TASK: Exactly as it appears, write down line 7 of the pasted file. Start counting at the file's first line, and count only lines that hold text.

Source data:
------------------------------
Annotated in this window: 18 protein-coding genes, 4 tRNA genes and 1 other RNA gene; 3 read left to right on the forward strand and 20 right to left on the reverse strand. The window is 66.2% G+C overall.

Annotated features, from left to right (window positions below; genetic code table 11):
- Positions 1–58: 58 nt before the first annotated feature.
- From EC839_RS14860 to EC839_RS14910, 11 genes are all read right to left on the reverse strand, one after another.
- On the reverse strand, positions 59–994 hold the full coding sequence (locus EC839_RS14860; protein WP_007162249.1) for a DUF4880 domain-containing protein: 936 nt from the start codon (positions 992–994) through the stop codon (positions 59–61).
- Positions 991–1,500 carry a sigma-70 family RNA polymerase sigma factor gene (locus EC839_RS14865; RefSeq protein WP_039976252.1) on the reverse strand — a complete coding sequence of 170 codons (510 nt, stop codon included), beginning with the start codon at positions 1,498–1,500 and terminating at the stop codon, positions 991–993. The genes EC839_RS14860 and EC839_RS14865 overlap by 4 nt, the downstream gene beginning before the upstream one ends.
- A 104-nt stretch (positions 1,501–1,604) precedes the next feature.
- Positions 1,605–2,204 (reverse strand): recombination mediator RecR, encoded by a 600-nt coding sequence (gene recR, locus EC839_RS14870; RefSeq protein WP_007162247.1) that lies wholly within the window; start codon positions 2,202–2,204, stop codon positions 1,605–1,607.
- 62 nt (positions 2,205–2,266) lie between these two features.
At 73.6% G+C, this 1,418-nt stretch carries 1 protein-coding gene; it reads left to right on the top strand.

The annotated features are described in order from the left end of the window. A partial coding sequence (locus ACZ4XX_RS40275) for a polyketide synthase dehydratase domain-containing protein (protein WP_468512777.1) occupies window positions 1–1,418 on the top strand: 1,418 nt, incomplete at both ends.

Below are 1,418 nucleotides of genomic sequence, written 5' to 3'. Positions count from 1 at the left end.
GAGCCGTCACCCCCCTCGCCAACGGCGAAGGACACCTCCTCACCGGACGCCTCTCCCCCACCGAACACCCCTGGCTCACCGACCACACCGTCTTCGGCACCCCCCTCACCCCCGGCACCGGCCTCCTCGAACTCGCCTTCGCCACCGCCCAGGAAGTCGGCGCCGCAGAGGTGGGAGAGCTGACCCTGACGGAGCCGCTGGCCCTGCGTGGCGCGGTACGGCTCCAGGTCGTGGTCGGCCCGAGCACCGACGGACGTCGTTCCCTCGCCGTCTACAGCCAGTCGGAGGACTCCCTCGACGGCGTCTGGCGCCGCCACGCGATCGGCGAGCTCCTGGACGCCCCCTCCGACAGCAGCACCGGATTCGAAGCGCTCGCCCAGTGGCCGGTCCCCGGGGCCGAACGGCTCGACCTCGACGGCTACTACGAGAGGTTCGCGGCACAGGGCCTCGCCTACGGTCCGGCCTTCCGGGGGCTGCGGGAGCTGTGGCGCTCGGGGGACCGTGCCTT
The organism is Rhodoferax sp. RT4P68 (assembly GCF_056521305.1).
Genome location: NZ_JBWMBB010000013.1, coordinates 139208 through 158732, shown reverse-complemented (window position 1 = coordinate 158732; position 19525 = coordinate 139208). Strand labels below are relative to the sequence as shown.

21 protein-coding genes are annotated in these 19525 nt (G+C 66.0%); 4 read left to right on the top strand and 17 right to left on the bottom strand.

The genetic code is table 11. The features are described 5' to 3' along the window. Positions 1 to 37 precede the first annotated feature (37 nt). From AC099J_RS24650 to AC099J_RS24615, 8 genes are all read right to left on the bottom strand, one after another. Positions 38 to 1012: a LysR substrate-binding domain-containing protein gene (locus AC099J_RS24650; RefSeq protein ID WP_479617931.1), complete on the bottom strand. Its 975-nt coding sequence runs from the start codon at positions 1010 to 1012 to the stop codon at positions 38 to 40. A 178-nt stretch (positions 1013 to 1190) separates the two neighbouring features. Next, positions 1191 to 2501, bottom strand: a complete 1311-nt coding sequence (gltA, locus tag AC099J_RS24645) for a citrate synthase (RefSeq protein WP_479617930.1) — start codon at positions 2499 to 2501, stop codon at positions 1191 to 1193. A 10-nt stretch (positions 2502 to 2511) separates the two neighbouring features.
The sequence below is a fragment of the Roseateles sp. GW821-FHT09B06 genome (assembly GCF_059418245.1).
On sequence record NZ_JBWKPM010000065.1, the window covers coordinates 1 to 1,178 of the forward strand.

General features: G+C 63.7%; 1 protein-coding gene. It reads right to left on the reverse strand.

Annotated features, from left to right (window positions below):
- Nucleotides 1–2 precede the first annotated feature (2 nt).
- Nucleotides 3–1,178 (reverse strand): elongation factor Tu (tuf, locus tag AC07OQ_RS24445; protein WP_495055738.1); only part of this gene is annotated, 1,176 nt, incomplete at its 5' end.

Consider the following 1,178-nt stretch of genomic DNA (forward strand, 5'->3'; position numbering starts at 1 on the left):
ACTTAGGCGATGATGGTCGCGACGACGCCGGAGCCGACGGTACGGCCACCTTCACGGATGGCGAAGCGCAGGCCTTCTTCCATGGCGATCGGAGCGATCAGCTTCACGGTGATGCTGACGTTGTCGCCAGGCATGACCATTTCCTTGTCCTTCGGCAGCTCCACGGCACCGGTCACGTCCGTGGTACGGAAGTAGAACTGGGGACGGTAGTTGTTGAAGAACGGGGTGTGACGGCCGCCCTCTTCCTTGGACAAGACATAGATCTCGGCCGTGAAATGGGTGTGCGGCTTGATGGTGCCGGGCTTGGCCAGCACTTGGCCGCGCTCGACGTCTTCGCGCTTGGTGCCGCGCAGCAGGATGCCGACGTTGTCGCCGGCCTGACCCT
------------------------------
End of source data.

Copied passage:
- A 104-nt stretch (positions 1,501–1,604) precedes the next feature.